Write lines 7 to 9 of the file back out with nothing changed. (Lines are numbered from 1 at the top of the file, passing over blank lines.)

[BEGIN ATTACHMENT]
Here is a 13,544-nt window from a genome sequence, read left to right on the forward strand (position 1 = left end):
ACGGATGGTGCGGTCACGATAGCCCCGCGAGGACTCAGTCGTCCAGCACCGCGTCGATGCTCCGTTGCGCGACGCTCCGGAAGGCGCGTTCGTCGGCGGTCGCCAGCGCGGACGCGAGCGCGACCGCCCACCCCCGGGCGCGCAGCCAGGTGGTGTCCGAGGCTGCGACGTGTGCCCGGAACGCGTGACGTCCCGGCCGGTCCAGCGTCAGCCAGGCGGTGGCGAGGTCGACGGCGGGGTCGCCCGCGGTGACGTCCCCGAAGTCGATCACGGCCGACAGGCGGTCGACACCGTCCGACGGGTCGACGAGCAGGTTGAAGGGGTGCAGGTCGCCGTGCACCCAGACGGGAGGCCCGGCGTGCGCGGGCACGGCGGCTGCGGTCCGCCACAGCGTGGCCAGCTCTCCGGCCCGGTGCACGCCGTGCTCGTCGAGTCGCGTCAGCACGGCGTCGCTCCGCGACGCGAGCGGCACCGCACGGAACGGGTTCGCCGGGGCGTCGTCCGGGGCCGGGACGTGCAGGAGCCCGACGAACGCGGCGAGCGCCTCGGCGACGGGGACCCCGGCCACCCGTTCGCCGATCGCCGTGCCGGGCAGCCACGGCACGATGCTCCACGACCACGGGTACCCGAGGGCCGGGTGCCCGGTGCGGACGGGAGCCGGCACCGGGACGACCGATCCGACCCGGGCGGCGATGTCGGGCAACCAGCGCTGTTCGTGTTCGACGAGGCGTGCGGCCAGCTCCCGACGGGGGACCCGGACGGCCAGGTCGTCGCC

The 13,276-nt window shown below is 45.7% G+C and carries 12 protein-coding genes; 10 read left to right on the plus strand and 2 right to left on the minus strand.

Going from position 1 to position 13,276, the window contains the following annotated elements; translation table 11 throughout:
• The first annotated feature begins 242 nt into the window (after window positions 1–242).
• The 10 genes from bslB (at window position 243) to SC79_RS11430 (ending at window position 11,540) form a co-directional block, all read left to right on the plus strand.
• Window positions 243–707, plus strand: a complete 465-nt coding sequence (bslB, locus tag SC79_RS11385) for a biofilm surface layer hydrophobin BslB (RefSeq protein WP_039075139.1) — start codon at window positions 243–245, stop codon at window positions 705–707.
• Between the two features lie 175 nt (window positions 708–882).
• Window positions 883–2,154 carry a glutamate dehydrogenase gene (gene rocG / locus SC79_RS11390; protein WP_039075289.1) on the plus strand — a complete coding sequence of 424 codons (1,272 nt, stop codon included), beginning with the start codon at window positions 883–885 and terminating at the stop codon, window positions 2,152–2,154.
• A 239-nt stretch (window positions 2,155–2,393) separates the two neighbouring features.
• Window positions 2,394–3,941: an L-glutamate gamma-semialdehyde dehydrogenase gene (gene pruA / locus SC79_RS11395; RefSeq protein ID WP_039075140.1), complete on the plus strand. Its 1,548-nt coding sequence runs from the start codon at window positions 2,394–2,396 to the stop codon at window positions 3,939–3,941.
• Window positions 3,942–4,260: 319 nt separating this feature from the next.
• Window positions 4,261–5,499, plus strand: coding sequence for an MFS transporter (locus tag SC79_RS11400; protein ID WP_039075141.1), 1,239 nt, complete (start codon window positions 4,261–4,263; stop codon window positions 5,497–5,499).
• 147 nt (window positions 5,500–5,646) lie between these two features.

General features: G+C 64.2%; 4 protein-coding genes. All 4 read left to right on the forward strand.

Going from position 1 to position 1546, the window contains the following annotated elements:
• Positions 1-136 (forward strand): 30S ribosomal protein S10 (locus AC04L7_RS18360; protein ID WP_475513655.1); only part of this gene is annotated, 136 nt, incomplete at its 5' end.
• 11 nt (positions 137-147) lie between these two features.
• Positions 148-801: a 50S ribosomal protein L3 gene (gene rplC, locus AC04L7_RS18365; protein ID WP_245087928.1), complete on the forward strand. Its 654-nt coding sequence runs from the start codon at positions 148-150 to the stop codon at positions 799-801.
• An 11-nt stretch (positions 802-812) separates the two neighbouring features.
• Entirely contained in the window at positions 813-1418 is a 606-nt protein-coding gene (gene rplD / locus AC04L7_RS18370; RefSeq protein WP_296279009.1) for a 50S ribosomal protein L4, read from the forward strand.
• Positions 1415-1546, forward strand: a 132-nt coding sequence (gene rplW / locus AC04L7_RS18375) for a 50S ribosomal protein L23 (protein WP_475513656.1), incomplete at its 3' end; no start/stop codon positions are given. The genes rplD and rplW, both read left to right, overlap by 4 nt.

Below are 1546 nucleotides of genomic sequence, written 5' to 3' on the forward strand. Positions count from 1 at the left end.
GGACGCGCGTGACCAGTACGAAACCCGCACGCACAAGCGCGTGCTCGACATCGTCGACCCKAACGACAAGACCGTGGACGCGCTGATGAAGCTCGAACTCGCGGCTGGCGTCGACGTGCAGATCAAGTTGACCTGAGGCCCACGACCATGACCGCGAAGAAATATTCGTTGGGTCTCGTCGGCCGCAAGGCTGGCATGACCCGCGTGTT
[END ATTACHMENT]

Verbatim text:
• Window positions 243–707, plus strand: a complete 465-nt coding sequence (bslB, locus tag SC79_RS11385) for a biofilm surface layer hydrophobin BslB (RefSeq protein WP_039075139.1) — start codon at window positions 243–245, stop codon at window positions 705–707.
• Between the two features lie 175 nt (window positions 708–882).
• Window positions 883–2,154 carry a glutamate dehydrogenase gene (gene rocG / locus SC79_RS11390; protein WP_039075289.1) on the plus strand — a complete coding sequence of 424 codons (1,272 nt, stop codon included), beginning with the start codon at window positions 883–885 and terminating at the stop codon, window positions 2,152–2,154.